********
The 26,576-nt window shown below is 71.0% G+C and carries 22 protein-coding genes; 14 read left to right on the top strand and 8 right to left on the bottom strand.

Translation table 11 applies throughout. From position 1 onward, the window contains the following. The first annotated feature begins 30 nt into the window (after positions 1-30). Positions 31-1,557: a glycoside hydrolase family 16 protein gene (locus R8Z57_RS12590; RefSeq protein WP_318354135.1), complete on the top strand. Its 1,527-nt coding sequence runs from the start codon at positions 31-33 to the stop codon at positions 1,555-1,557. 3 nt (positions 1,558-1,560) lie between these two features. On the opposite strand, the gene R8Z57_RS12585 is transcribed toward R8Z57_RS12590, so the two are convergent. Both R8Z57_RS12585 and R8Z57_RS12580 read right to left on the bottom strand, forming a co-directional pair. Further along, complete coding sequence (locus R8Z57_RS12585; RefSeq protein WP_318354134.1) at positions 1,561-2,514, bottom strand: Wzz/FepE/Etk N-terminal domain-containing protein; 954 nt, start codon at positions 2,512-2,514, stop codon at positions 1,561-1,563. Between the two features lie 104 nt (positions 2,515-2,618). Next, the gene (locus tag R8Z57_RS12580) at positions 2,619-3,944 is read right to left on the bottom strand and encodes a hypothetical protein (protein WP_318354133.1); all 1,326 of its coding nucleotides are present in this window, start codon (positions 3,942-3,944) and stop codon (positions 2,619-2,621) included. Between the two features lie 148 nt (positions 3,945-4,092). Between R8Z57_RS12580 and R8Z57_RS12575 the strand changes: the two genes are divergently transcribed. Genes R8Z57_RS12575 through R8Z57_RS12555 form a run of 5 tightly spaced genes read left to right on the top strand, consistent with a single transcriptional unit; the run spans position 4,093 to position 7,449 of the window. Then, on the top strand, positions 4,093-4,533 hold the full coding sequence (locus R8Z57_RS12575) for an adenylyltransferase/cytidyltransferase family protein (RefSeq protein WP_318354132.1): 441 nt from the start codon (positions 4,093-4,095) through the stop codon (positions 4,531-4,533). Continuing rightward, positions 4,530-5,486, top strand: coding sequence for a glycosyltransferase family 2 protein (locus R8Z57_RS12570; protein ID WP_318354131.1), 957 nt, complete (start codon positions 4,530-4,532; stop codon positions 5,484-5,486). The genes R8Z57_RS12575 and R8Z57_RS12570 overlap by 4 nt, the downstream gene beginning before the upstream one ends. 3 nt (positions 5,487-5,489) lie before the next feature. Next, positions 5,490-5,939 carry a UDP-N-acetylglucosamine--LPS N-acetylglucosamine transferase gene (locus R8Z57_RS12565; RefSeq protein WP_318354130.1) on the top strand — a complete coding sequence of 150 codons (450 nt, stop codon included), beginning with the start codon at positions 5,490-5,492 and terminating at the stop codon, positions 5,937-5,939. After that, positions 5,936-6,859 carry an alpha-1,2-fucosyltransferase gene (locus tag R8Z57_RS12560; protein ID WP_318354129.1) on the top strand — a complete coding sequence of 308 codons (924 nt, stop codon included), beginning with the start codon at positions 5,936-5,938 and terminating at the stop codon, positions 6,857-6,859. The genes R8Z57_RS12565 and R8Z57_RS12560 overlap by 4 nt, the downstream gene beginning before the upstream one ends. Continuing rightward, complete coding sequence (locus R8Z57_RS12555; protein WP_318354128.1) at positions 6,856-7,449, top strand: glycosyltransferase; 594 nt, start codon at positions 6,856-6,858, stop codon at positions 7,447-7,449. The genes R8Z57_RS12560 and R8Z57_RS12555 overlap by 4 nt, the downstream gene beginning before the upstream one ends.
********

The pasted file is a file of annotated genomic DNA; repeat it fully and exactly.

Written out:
The 26,576-nt window shown below is 71.0% G+C and carries 22 protein-coding genes; 14 read left to right on the top strand and 8 right to left on the bottom strand.

Translation table 11 applies throughout. From position 1 onward, the window contains the following. The first annotated feature begins 30 nt into the window (after positions 1-30). Positions 31-1,557: a glycoside hydrolase family 16 protein gene (locus R8Z57_RS12590; RefSeq protein WP_318354135.1), complete on the top strand. Its 1,527-nt coding sequence runs from the start codon at positions 31-33 to the stop codon at positions 1,555-1,557. 3 nt (positions 1,558-1,560) lie between these two features. On the opposite strand, the gene R8Z57_RS12585 is transcribed toward R8Z57_RS12590, so the two are convergent. Both R8Z57_RS12585 and R8Z57_RS12580 read right to left on the bottom strand, forming a co-directional pair. Further along, complete coding sequence (locus R8Z57_RS12585; RefSeq protein WP_318354134.1) at positions 1,561-2,514, bottom strand: Wzz/FepE/Etk N-terminal domain-containing protein; 954 nt, start codon at positions 2,512-2,514, stop codon at positions 1,561-1,563. Between the two features lie 104 nt (positions 2,515-2,618). Next, the gene (locus tag R8Z57_RS12580) at positions 2,619-3,944 is read right to left on the bottom strand and encodes a hypothetical protein (protein WP_318354133.1); all 1,326 of its coding nucleotides are present in this window, start codon (positions 3,942-3,944) and stop codon (positions 2,619-2,621) included. Between the two features lie 148 nt (positions 3,945-4,092). Between R8Z57_RS12580 and R8Z57_RS12575 the strand changes: the two genes are divergently transcribed. Genes R8Z57_RS12575 through R8Z57_RS12555 form a run of 5 tightly spaced genes read left to right on the top strand, consistent with a single transcriptional unit; the run spans position 4,093 to position 7,449 of the window. Then, on the top strand, positions 4,093-4,533 hold the full coding sequence (locus R8Z57_RS12575) for an adenylyltransferase/cytidyltransferase family protein (RefSeq protein WP_318354132.1): 441 nt from the start codon (positions 4,093-4,095) through the stop codon (positions 4,531-4,533). Continuing rightward, positions 4,530-5,486, top strand: coding sequence for a glycosyltransferase family 2 protein (locus R8Z57_RS12570; protein ID WP_318354131.1), 957 nt, complete (start codon positions 4,530-4,532; stop codon positions 5,484-5,486). The genes R8Z57_RS12575 and R8Z57_RS12570 overlap by 4 nt, the downstream gene beginning before the upstream one ends. 3 nt (positions 5,487-5,489) lie before the next feature. Next, positions 5,490-5,939 carry a UDP-N-acetylglucosamine--LPS N-acetylglucosamine transferase gene (locus R8Z57_RS12565; RefSeq protein WP_318354130.1) on the top strand — a complete coding sequence of 150 codons (450 nt, stop codon included), beginning with the start codon at positions 5,490-5,492 and terminating at the stop codon, positions 5,937-5,939. After that, positions 5,936-6,859 carry an alpha-1,2-fucosyltransferase gene (locus tag R8Z57_RS12560; protein ID WP_318354129.1) on the top strand — a complete coding sequence of 308 codons (924 nt, stop codon included), beginning with the start codon at positions 5,936-5,938 and terminating at the stop codon, positions 6,857-6,859. The genes R8Z57_RS12565 and R8Z57_RS12560 overlap by 4 nt, the downstream gene beginning before the upstream one ends. Continuing rightward, complete coding sequence (locus R8Z57_RS12555; protein WP_318354128.1) at positions 6,856-7,449, top strand: glycosyltransferase; 594 nt, start codon at positions 6,856-6,858, stop codon at positions 7,447-7,449. The genes R8Z57_RS12560 and R8Z57_RS12555 overlap by 4 nt, the downstream gene beginning before the upstream one ends.